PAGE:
The European Commission has launched unprecedented disciplinary proceedings against Poland over its highly controversial judicial reforms which Brussels says threaten the rule of law.
In a major escalation against one of the EU’s biggest states, Brussels triggered article seven of the EU treaty over what it sees as “systemic threats” to the independence of the Polish judiciary from the nation’s right-wing government.
Never before used against an EU member state, the proceedings can eventually lead to the “nuclear option” of the suspension of a country’s voting rights within the bloc.
But just hours after the announcement, a defiant Polish president went ahead and signed the reforms into law and accused the bloc of “lying” about the reforms.
The row underlines growing east-west tensions within the European Union, with former Soviet bloc states like Poland and Hungary refusing to toe the Brussels line on several thorny issues including judicial and media independence as well as immigration.
“It is with a heavy heart that we have decided to initiate Article 7.1. But the facts leave us with no choice,” Commission Vice President Frans Timmermans told reporters.
The Dutch commissioner said 13 laws adopted by Poland in the space of two years had created a situation where the government “can systematically politically interfere with the composition, powers, the administration and the functioning” of judicial authorities.
But Timmermans gave Warsaw three months to remedy the situation, saying Brussels could withdraw the measures if it did.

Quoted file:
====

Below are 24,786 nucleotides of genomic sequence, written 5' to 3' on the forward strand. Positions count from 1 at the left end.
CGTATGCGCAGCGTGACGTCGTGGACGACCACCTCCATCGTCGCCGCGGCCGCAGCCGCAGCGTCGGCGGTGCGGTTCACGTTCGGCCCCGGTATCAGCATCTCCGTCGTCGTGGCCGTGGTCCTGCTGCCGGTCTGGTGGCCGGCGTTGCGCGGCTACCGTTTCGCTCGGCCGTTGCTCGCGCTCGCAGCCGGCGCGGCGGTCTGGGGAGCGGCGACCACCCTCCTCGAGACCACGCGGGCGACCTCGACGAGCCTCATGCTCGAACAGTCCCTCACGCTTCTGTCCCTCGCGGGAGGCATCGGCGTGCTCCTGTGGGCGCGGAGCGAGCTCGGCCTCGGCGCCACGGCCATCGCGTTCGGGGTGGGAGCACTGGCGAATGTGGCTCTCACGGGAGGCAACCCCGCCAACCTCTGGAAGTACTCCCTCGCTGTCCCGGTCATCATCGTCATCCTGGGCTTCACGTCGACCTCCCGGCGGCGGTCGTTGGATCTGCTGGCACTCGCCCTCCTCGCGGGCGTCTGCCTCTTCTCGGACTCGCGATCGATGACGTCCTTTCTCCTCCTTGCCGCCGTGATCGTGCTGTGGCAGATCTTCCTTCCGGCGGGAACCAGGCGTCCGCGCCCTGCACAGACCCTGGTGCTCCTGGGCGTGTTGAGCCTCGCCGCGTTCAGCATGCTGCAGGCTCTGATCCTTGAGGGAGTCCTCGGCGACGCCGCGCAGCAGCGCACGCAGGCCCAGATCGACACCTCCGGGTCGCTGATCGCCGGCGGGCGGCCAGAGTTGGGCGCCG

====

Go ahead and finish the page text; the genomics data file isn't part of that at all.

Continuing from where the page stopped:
European Commission chief Jean-Claude Juncker said on Twitter it was “a difficult day for Poland, but also for the EU” and said he would meet Poland’s new Prime Minister Mateusz Morawiecki early next month.
EU President Donald Tusk, a former Polish prime minister and archrival of the governing Law and Justice (PiS) party, urged Warsaw to “come to its senses” and “not seek a conflict at all cost in a case where it is simply not right.”
Poland’s right-wing PiS government began making changes to the judiciary after coming to power in late 2015 and says the reforms are needed to combat corruption and overhaul the judicial system still haunted by the communist era.
Brussels has repeatedly warned that it views the changes as a threat to the democratic principles and rule of law Poland signed up to when it joined the EU.
President Andrzej Duda later said he had decided to sign into law reforms to the Supreme Court and the National Council of the Judiciary pushed through parliament this month by the PiS government.
Duda defended the constitutionality of his moves insisting that in the “United States the president chooses Supreme Court judges, while the Senate gives its opinion; judges’ circles have no say in the matter.”